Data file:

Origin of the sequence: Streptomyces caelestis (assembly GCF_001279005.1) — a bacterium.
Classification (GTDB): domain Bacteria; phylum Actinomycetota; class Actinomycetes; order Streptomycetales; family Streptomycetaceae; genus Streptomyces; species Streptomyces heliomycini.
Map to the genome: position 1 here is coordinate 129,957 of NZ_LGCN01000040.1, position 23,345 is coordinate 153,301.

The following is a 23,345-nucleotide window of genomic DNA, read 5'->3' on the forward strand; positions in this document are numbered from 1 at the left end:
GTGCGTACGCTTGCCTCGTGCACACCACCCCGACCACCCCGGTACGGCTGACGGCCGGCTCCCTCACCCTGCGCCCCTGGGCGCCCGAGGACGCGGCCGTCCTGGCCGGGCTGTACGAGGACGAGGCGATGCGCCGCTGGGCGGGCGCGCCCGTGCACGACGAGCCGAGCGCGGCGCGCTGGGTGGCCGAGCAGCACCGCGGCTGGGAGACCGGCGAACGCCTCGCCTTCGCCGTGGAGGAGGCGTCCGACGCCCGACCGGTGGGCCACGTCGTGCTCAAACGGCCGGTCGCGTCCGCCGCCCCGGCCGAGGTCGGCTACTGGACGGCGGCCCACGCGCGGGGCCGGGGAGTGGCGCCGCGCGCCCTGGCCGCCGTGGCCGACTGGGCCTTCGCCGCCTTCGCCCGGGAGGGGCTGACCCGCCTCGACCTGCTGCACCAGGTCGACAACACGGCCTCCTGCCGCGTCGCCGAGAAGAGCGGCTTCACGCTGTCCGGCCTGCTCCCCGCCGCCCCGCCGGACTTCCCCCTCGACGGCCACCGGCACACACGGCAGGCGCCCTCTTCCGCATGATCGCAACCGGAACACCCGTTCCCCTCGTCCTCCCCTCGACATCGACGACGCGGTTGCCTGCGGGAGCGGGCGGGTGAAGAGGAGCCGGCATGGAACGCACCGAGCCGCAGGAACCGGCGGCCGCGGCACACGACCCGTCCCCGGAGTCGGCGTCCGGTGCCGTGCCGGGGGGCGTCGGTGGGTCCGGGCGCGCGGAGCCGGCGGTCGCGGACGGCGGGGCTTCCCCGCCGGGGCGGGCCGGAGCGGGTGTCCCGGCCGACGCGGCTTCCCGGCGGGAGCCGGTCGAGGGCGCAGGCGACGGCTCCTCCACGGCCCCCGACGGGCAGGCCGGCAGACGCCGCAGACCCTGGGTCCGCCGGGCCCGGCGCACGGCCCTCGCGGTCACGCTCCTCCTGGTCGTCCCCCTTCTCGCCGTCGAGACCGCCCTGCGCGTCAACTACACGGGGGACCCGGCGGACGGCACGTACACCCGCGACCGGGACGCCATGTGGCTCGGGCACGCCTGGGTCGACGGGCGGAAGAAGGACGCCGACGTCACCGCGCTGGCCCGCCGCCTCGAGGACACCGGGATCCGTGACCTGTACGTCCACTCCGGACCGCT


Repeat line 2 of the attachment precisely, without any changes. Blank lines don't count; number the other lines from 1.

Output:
Classification (GTDB): domain Bacteria; phylum Actinomycetota; class Actinomycetes; order Streptomycetales; family Streptomycetaceae; genus Streptomyces; species Streptomyces heliomycini.